Carl Guderian on Mon, 14 Dec 1998 10:00:08 +0100 (CET)

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<nettime> Late thoughts on net-based direct action

This position was arrived at (with Pieter and Robin Banks) over 4 beers
and one Pernod, so please bear with me. 

Despite the generally cold reception Electronic Disturbance Theatre got on
nettime, I think the question of internet-based direct action is still

Granted, activists who worked a long time for the Zapatistas and Mumia
Abu-Jamal asked EDT/Stefan Wray to stop actions against online sites of
the governments of Mexico and Pennsylvania, respectively. 

But the appropriateness of denial-of-service attacks (which FloodNet
appears to be) and of replacing official websites with hacked versions has
not been addressed in general, I think. 

A recent article on IDA by Evelien Lubbers, I think, mentions EDT as well
as Cult of the Dead Cow (cDc). The latter may or may not have had
something to with the hacking of a Chinese government website and
reconfiguration of some of the firewalls the People's Republic of China
usse to block websites it finds objectionable. 

It's a tricky question. The activists working for the Zapatistas and
Abu-Jamal have a very good point in asking EDT to butt out, reasoning that
constructive dialogue (or more lawsuits) still may sway the authorities.
Also, the lives of one or more readily identifiable persons hangs in the
balance. The PRC, on the other hand, appears unlikely to be swayed by any
arguments or political pressure. And hacking their sites may be the only
way to get a reaction (and question the utility of firewalls Sun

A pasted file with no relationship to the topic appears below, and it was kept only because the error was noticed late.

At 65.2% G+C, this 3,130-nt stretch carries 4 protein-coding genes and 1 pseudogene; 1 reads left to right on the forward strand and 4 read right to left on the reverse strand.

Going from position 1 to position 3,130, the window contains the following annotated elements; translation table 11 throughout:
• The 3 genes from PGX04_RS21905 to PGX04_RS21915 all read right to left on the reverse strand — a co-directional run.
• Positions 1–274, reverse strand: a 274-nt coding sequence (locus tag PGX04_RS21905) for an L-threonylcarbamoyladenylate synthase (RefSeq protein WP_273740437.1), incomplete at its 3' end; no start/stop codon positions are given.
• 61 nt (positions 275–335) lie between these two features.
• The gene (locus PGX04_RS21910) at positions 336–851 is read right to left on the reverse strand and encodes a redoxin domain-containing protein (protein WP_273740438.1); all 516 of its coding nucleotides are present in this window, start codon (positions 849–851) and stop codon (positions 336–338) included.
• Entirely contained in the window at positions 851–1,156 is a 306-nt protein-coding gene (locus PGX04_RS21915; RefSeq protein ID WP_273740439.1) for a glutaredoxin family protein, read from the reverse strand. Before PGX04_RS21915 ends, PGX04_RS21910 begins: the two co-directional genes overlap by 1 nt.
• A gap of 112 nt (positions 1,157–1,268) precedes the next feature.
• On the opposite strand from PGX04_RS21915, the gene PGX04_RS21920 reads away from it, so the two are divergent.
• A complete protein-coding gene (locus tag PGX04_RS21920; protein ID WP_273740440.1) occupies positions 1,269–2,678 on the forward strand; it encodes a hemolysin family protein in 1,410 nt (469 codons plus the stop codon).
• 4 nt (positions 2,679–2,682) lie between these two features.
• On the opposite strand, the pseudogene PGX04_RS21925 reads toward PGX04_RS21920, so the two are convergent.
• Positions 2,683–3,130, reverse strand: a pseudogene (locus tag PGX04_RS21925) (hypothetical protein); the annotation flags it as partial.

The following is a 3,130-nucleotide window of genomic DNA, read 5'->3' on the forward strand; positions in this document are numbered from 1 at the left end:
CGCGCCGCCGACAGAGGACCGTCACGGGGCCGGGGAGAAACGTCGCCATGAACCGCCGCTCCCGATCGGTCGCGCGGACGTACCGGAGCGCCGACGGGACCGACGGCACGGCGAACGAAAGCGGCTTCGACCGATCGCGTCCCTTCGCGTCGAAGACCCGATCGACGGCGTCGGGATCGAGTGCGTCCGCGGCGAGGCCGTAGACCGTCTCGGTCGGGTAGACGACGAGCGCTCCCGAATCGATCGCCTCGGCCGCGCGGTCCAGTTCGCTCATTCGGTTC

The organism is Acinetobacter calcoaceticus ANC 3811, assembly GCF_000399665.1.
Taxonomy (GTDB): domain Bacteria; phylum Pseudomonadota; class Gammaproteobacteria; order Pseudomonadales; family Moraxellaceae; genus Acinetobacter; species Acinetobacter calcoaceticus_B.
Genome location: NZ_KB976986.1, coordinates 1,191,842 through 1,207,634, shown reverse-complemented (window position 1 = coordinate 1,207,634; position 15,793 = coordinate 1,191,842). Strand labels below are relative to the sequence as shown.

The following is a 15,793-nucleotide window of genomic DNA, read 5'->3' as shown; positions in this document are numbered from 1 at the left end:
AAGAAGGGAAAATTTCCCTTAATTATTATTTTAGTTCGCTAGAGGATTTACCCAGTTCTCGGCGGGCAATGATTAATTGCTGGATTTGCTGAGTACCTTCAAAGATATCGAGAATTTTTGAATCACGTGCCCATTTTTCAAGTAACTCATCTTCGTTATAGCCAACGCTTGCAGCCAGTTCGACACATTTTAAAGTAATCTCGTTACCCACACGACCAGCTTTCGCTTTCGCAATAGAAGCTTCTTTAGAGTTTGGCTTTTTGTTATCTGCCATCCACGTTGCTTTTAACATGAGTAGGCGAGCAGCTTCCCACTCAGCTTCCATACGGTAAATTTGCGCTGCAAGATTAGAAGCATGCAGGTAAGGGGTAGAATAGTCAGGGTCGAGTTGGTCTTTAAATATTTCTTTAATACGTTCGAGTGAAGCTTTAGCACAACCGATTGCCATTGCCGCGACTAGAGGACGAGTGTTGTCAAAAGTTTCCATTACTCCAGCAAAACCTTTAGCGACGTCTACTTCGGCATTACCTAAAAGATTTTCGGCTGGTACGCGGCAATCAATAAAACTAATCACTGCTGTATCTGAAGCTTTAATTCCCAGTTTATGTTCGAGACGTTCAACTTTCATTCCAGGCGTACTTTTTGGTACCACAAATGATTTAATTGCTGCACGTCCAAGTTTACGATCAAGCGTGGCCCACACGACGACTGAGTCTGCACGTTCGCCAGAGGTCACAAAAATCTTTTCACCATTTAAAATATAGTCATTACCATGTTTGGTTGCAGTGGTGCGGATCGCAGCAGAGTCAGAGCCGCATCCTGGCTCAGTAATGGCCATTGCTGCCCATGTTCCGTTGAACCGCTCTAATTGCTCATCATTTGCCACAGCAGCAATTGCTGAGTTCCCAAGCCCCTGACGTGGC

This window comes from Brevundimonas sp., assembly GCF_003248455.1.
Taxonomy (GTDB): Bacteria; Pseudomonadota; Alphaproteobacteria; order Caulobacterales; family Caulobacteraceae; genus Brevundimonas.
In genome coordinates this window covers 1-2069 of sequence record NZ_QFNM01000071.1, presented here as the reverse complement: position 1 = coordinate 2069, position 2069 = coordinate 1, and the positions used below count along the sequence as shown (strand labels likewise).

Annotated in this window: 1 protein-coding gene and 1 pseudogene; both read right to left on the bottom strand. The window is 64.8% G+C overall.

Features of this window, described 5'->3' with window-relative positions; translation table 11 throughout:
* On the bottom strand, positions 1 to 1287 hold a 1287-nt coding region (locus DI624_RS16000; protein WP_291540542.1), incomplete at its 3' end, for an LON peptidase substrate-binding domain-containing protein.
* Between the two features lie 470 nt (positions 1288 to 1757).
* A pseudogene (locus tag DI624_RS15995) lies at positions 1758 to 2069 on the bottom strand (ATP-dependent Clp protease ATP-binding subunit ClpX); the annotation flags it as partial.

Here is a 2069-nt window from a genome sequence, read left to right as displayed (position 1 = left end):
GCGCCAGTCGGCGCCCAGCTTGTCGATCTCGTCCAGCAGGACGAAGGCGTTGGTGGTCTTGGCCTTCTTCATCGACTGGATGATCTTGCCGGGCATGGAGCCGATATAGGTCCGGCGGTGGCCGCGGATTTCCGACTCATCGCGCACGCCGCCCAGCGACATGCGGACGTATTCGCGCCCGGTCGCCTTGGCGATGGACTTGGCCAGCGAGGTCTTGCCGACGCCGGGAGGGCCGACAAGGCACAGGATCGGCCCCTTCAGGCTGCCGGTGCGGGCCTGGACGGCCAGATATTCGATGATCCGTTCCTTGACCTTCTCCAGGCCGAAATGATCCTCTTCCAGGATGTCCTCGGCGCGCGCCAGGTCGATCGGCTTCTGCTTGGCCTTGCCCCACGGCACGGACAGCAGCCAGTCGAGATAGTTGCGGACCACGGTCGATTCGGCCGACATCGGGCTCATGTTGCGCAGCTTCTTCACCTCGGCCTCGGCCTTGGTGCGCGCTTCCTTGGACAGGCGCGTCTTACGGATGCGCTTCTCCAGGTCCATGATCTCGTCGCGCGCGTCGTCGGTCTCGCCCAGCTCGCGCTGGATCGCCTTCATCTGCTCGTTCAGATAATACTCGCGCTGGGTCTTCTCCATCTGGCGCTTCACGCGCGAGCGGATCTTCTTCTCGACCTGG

Microsystems designs for oppressive governments (see
for the hacked Chinese page)). And no Chinese dissident stands to suffer
for the cracked website. 

Like it or not, direct action has been a part of many movements. In the
best outcomes, it has functioned as bad cop to the good cop of lawsuits,
sit-ins and moral suasion. Good cop-bad cop tactics can sometimes wear
down the established order just as they do a suspect in an interrogation
room. A great example is the NOlympics campaign here in Amsterdam in
1988?. There were plenty of good reasons not to have the city host the
games: disruption of living patterns, benefits accruing mainly to
Amsterdam developers and speculators, displacement of city residents and
farmers. The city fathers clearly didn't care about these issues. But
harassment of the Olympic Committee by demonstrators may have been what
killed A'dam's chances to host the games. 

The U.S. Civil rights movement included Malcolm X as well as Dr. Martin
Luther King. Sure, Dr. King had the moral high ground. But being right
isn't everytiong. Malcolm X and later the Black Panthers inspired many
blacks not to take the daily humiliations of American apartheid lying
down. They made the white establishment see how serious some blacks were
and how reasonable (on second glance) King's demands were after all,
compared to those nightmarish armed blacks. Between them (and with the
help of thousands working earnestly behind the scenes), blacks got the
legal right to live and vote without fear of harassment. 

On the other hand, the Unabomber's campaign of terror probably didn't win
many converts, and nor did the various Red Army Factions. Hey, sometimes
it works and sometimes it doesn't. 

But against an enemy that uses all the weapons at its disposal, eschewing
direct action is like fighting with one hand behind one's back. If you
decide against direct action tactics, you'd better be absolutely sure they
won't help. And who is? EDT may be a posse of cowboys, but sometimes you
have to round up the posse when the townspeople can't roust the bad gunmen
(to use a cliche'ed American metaphor). 

Was EDT's call to electronically inconvenience the governments of Mexico
and Pennsylvania appropriate? What if they caused trouble for the Chinese
government? Would they have drawn applause? After all, they were willing
to dirty their hands. They may be today's goats, but they could be
tomorrow's hereoes. 

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